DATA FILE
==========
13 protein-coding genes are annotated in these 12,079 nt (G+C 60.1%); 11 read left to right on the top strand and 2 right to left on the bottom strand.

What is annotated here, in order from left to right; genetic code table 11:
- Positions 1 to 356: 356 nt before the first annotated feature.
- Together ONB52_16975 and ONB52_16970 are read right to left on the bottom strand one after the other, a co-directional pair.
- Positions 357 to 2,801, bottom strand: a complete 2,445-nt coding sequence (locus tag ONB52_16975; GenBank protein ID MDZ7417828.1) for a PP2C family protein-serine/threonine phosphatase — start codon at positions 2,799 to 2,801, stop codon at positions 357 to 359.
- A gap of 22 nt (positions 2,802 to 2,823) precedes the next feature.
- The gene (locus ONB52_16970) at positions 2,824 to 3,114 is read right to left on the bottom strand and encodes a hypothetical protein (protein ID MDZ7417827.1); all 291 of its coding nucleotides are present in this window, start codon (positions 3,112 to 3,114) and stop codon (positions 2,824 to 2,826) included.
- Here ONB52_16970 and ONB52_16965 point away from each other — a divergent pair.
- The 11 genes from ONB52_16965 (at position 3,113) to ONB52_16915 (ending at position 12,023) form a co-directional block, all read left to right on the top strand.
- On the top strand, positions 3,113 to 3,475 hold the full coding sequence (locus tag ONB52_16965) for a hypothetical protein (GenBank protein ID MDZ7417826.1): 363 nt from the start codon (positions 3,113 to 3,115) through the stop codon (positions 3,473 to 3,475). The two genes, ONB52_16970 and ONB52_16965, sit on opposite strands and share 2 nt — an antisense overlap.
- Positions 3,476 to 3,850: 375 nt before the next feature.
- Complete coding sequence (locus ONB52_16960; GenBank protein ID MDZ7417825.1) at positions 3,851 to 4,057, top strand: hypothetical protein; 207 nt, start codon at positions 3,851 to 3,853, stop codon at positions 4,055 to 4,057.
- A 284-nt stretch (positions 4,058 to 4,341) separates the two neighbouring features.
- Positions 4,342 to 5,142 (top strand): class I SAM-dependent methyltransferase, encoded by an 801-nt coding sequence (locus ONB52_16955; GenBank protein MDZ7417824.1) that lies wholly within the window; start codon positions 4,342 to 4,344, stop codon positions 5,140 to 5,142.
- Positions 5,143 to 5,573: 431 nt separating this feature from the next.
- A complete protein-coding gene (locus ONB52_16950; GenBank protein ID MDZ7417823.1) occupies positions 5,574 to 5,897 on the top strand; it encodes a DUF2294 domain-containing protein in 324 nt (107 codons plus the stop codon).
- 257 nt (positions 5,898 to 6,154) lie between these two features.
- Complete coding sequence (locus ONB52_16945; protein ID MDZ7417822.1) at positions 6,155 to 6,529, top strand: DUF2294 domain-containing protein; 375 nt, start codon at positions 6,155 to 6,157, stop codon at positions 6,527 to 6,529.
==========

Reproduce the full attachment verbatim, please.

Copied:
13 protein-coding genes are annotated in these 12,079 nt (G+C 60.1%); 11 read left to right on the top strand and 2 right to left on the bottom strand.

What is annotated here, in order from left to right; genetic code table 11:
- Positions 1 to 356: 356 nt before the first annotated feature.
- Together ONB52_16975 and ONB52_16970 are read right to left on the bottom strand one after the other, a co-directional pair.
- Positions 357 to 2,801, bottom strand: a complete 2,445-nt coding sequence (locus tag ONB52_16975; GenBank protein ID MDZ7417828.1) for a PP2C family protein-serine/threonine phosphatase — start codon at positions 2,799 to 2,801, stop codon at positions 357 to 359.
- A gap of 22 nt (positions 2,802 to 2,823) precedes the next feature.
- The gene (locus ONB52_16970) at positions 2,824 to 3,114 is read right to left on the bottom strand and encodes a hypothetical protein (protein ID MDZ7417827.1); all 291 of its coding nucleotides are present in this window, start codon (positions 3,112 to 3,114) and stop codon (positions 2,824 to 2,826) included.
- Here ONB52_16970 and ONB52_16965 point away from each other — a divergent pair.
- The 11 genes from ONB52_16965 (at position 3,113) to ONB52_16915 (ending at position 12,023) form a co-directional block, all read left to right on the top strand.
- On the top strand, positions 3,113 to 3,475 hold the full coding sequence (locus tag ONB52_16965) for a hypothetical protein (GenBank protein ID MDZ7417826.1): 363 nt from the start codon (positions 3,113 to 3,115) through the stop codon (positions 3,473 to 3,475). The two genes, ONB52_16970 and ONB52_16965, sit on opposite strands and share 2 nt — an antisense overlap.
- Positions 3,476 to 3,850: 375 nt before the next feature.
- Complete coding sequence (locus ONB52_16960; GenBank protein ID MDZ7417825.1) at positions 3,851 to 4,057, top strand: hypothetical protein; 207 nt, start codon at positions 3,851 to 3,853, stop codon at positions 4,055 to 4,057.
- A 284-nt stretch (positions 4,058 to 4,341) separates the two neighbouring features.
- Positions 4,342 to 5,142 (top strand): class I SAM-dependent methyltransferase, encoded by an 801-nt coding sequence (locus ONB52_16955; GenBank protein MDZ7417824.1) that lies wholly within the window; start codon positions 4,342 to 4,344, stop codon positions 5,140 to 5,142.
- Positions 5,143 to 5,573: 431 nt separating this feature from the next.
- A complete protein-coding gene (locus ONB52_16950; GenBank protein ID MDZ7417823.1) occupies positions 5,574 to 5,897 on the top strand; it encodes a DUF2294 domain-containing protein in 324 nt (107 codons plus the stop codon).
- 257 nt (positions 5,898 to 6,154) lie between these two features.
- Complete coding sequence (locus ONB52_16945; protein ID MDZ7417822.1) at positions 6,155 to 6,529, top strand: DUF2294 domain-containing protein; 375 nt, start codon at positions 6,155 to 6,157, stop codon at positions 6,527 to 6,529.